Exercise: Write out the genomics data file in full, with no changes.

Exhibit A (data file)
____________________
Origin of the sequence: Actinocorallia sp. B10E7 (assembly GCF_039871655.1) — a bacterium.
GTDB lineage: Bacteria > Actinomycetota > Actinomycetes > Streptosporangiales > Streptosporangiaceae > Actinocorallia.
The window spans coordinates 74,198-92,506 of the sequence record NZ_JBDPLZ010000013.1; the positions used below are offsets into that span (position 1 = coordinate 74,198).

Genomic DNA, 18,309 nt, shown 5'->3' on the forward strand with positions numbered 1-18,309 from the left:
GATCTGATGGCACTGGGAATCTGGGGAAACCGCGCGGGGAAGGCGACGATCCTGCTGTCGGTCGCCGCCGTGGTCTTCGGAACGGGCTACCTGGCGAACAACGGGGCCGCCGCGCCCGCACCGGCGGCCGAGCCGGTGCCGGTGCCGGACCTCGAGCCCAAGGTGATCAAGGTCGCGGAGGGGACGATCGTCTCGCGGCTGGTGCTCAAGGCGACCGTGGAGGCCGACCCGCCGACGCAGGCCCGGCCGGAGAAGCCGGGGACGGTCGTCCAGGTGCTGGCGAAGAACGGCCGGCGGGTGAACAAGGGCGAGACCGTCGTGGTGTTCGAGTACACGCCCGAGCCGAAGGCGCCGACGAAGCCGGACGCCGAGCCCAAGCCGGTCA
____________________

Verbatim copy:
Origin of the sequence: Actinocorallia sp. B10E7 (assembly GCF_039871655.1) — a bacterium.
GTDB lineage: Bacteria > Actinomycetota > Actinomycetes > Streptosporangiales > Streptosporangiaceae > Actinocorallia.
The window spans coordinates 74,198-92,506 of the sequence record NZ_JBDPLZ010000013.1; the positions used below are offsets into that span (position 1 = coordinate 74,198).

Genomic DNA, 18,309 nt, shown 5'->3' on the forward strand with positions numbered 1-18,309 from the left:
GATCTGATGGCACTGGGAATCTGGGGAAACCGCGCGGGGAAGGCGACGATCCTGCTGTCGGTCGCCGCCGTGGTCTTCGGAACGGGCTACCTGGCGAACAACGGGGCCGCCGCGCCCGCACCGGCGGCCGAGCCGGTGCCGGTGCCGGACCTCGAGCCCAAGGTGATCAAGGTCGCGGAGGGGACGATCGTCTCGCGGCTGGTGCTCAAGGCGACCGTGGAGGCCGACCCGCCGACGCAGGCCCGGCCGGAGAAGCCGGGGACGGTCGTCCAGGTGCTGGCGAAGAACGGCCGGCGGGTGAACAAGGGCGAGACCGTCGTGGTGTTCGAGTACACGCCCGAGCCGAAGGCGCCGACGAAGCCGGACGCCGAGCCCAAGCCGGTCA